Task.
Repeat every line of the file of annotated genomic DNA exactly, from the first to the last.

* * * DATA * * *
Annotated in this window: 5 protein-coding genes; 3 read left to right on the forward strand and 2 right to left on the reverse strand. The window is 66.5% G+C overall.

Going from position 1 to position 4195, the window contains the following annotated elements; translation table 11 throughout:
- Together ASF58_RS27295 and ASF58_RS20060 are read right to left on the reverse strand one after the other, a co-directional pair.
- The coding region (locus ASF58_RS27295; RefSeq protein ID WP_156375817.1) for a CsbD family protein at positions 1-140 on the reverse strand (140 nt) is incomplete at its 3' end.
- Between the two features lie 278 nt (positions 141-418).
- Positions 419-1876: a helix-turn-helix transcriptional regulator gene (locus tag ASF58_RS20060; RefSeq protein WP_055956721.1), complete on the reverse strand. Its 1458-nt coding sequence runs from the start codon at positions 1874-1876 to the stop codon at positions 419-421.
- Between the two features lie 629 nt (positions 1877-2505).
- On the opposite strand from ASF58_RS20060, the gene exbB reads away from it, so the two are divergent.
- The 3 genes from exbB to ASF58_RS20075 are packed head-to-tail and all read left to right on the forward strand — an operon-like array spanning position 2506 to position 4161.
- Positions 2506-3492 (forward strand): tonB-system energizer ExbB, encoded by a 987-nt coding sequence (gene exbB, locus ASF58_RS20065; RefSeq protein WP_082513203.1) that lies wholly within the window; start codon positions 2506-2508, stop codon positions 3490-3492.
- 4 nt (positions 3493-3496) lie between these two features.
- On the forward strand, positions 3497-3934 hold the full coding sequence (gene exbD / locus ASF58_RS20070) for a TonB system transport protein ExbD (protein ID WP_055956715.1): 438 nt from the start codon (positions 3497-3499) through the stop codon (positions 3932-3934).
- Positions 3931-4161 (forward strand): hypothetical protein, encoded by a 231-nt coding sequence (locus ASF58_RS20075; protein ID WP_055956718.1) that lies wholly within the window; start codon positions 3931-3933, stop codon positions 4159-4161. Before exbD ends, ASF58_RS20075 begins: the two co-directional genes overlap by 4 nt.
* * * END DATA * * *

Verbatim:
Annotated in this window: 5 protein-coding genes; 3 read left to right on the forward strand and 2 right to left on the reverse strand. The window is 66.5% G+C overall.

Going from position 1 to position 4195, the window contains the following annotated elements; translation table 11 throughout:
- Together ASF58_RS27295 and ASF58_RS20060 are read right to left on the reverse strand one after the other, a co-directional pair.
- The coding region (locus ASF58_RS27295; RefSeq protein ID WP_156375817.1) for a CsbD family protein at positions 1-140 on the reverse strand (140 nt) is incomplete at its 3' end.
- Between the two features lie 278 nt (positions 141-418).
- Positions 419-1876: a helix-turn-helix transcriptional regulator gene (locus tag ASF58_RS20060; RefSeq protein WP_055956721.1), complete on the reverse strand. Its 1458-nt coding sequence runs from the start codon at positions 1874-1876 to the stop codon at positions 419-421.
- Between the two features lie 629 nt (positions 1877-2505).
- On the opposite strand from ASF58_RS20060, the gene exbB reads away from it, so the two are divergent.
- The 3 genes from exbB to ASF58_RS20075 are packed head-to-tail and all read left to right on the forward strand — an operon-like array spanning position 2506 to position 4161.
- Positions 2506-3492 (forward strand): tonB-system energizer ExbB, encoded by a 987-nt coding sequence (gene exbB, locus ASF58_RS20065; RefSeq protein WP_082513203.1) that lies wholly within the window; start codon positions 2506-2508, stop codon positions 3490-3492.
- 4 nt (positions 3493-3496) lie between these two features.
- On the forward strand, positions 3497-3934 hold the full coding sequence (gene exbD / locus ASF58_RS20070) for a TonB system transport protein ExbD (protein ID WP_055956715.1): 438 nt from the start codon (positions 3497-3499) through the stop codon (positions 3932-3934).
- Positions 3931-4161 (forward strand): hypothetical protein, encoded by a 231-nt coding sequence (locus ASF58_RS20075; protein ID WP_055956718.1) that lies wholly within the window; start codon positions 3931-3933, stop codon positions 4159-4161. Before exbD ends, ASF58_RS20075 begins: the two co-directional genes overlap by 4 nt.